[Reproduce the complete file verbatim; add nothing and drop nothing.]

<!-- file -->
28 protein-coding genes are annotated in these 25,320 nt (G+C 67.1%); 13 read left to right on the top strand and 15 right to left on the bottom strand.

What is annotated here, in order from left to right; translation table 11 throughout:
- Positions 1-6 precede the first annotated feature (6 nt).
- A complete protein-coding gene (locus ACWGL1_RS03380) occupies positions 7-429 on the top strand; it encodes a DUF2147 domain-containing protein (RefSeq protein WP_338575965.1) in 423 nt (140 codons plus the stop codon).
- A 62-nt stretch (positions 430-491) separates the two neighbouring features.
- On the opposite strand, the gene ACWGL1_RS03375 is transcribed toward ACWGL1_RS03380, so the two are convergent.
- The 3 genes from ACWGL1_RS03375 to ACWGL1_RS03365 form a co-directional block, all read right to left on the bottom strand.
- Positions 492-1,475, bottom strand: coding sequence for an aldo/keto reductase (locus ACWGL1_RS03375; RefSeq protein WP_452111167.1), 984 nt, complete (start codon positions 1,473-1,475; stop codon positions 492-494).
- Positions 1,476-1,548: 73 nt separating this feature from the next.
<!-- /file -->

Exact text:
28 protein-coding genes are annotated in these 25,320 nt (G+C 67.1%); 13 read left to right on the top strand and 15 right to left on the bottom strand.

What is annotated here, in order from left to right; translation table 11 throughout:
- Positions 1-6 precede the first annotated feature (6 nt).
- A complete protein-coding gene (locus ACWGL1_RS03380) occupies positions 7-429 on the top strand; it encodes a DUF2147 domain-containing protein (RefSeq protein WP_338575965.1) in 423 nt (140 codons plus the stop codon).
- A 62-nt stretch (positions 430-491) separates the two neighbouring features.
- On the opposite strand, the gene ACWGL1_RS03375 is transcribed toward ACWGL1_RS03380, so the two are convergent.
- The 3 genes from ACWGL1_RS03375 to ACWGL1_RS03365 form a co-directional block, all read right to left on the bottom strand.
- Positions 492-1,475, bottom strand: coding sequence for an aldo/keto reductase (locus ACWGL1_RS03375; RefSeq protein WP_452111167.1), 984 nt, complete (start codon positions 1,473-1,475; stop codon positions 492-494).
- Positions 1,476-1,548: 73 nt separating this feature from the next.